Regardless of where the human rights rhetoric comes from---public pressure or ulterior, geopolitical interests---human rights is inescapably an issue in U.S.-China relations, just as human rights are an issue in U.S.-EU relations (America's use of the death penalty spurred protests against Bush during his first trips to Europe; these protests were replaced later by protests against the American invasion of Iraq, Guantanamo, and torture).

What I found strange about the CAP report---and I should re-read the post to see if I'm repeating myself, but I'm being too lazy!---was that the report seemed to avoid the issue altogether, or more accurately, only dealt with rights in the context of the U.S. setting a better example.

Ultimately, there has to be some sort of mechanism for talking through this issue. The mechanism would have to be even-handed, with the U.S. human rights record also in question, and linked in some way to substantive policy.

Any ideas?

Zhuang Fei said...

I think that no matter what report CAP or any other Washington think-tank issues, the most crucial players in all of this (Chinese government officials) won't really take heed.

In fact, I highly doubt if the native Chinese (too busy finding a way to survive and find meaningful career paths in an economically-modernizing society complicated by money, power, and connections) or overseas Chinese (oftentimes exchange students too busy pursuing high-paying/stable jobs abroad as a means of justifying the high price of their education) would care much either. Every Chinese exchange student I've talked to seems bent on getting a job first, and simply acknowledging that "yea there are problems over there but hey it's not going to get fixed anytime soon". At first it was hard for me to accept such an attitude as huaqiao but I came to realize that they do have their reasons.

In the end I think such reports are not successful in bringing about significant social change in China because 1) even if the US government acts upon it it is unlikely that the Chinese government will respond, and 2) the Chinese government likely does not care much about what these reports say in the first place.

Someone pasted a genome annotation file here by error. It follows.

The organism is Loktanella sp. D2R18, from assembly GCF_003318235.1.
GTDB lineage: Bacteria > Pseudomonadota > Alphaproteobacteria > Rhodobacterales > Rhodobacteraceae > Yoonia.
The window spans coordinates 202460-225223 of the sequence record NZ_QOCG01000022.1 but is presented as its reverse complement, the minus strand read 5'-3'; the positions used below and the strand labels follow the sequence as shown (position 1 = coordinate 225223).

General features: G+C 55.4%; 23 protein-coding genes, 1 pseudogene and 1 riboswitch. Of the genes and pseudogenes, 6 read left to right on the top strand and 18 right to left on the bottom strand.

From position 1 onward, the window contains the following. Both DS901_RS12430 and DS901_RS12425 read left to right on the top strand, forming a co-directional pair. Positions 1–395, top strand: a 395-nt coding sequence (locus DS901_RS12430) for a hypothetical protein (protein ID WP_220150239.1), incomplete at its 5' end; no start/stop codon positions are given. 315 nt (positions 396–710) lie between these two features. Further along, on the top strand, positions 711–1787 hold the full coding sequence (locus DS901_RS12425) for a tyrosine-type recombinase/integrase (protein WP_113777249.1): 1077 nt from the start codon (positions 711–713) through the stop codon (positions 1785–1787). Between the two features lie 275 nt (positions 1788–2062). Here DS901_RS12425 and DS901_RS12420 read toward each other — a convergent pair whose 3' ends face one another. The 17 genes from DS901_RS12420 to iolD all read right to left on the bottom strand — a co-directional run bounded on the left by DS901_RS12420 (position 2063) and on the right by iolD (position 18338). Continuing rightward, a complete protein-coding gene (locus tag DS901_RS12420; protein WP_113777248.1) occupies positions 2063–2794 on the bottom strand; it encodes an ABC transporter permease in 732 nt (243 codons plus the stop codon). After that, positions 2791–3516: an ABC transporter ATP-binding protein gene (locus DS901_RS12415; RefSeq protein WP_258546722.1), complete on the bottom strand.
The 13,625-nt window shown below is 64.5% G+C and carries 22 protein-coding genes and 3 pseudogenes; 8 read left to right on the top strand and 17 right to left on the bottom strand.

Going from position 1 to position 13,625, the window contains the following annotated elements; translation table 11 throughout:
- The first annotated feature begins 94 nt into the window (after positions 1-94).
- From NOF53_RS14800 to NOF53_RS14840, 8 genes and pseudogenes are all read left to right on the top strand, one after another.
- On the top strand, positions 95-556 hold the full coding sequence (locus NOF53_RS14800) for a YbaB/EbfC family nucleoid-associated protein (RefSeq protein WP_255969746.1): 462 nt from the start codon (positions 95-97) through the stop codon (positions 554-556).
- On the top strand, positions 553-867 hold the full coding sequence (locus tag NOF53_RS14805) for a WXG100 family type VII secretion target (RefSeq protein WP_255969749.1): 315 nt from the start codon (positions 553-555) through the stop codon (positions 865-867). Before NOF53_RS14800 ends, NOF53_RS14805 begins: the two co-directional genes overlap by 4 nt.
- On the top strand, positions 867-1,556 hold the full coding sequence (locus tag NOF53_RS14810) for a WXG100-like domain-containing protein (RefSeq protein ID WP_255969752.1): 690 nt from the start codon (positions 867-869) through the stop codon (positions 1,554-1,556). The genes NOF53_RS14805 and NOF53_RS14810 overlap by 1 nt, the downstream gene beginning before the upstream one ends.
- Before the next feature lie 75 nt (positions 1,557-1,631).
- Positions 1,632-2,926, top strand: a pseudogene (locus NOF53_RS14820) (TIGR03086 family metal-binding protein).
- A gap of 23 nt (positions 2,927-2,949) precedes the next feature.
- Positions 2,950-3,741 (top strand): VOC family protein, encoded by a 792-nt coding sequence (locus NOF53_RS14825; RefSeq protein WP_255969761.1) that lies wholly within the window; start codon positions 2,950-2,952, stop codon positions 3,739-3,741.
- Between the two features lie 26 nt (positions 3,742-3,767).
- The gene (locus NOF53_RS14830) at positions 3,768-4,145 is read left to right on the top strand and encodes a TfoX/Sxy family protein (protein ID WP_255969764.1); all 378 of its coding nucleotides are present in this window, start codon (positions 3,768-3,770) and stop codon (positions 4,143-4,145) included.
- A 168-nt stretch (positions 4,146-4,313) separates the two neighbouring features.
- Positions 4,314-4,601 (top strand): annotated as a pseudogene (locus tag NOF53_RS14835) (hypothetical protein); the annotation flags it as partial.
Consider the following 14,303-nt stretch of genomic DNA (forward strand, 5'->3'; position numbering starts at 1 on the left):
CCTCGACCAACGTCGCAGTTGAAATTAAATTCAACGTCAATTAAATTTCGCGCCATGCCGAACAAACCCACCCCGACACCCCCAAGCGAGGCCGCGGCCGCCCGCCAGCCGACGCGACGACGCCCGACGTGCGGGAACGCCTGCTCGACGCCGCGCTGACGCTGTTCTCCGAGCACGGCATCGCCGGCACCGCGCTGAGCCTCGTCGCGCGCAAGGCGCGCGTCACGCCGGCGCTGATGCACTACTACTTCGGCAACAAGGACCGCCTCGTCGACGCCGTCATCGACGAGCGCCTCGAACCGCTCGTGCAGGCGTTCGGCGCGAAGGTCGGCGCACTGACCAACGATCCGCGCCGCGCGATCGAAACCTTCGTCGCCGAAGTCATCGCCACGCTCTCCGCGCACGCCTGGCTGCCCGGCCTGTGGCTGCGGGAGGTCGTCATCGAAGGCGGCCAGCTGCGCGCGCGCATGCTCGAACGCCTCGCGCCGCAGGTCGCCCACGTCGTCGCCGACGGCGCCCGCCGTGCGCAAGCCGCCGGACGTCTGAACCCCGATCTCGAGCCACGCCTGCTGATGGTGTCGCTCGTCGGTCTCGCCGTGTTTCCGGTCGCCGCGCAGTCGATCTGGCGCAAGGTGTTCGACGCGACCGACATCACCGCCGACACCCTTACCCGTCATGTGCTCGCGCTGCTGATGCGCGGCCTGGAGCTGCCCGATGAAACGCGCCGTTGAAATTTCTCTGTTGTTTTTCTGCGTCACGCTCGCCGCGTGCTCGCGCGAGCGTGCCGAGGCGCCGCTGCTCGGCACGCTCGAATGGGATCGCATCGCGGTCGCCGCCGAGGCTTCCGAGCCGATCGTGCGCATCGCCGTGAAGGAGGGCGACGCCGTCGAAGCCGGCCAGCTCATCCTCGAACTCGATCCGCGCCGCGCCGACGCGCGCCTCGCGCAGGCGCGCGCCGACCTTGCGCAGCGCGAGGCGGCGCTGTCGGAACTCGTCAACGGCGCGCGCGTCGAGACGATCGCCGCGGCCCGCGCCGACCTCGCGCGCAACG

My solution for salvaging the future of China is to strengthen its legal system. Anecdotal evidence suggests that corruption is less embedded in police and local law enforcement than it is in local/regional government offices. Thus a stronger legal system (supported by an increasing number of lawyers) would serve as the foundation to allow China to solve many of its own problems, just like it has in the past.

Old Tales Retold said...

I agree that strengthening the legal system in China is vitally important. I would say, though, that this strengthening needs to work in tandem with other changes. There needs to be pressure for social reform, for example.

In fact, I think in many countries the legal system has changed precisely because it had to deal with new demands from people who had previously been excluded from the political process (or were being excluded and were demanding in).

I agree there's plenty of apathy in China, as in a lot of countries. And reports don't add up to all that much. At least, perhaps, we can start conversations.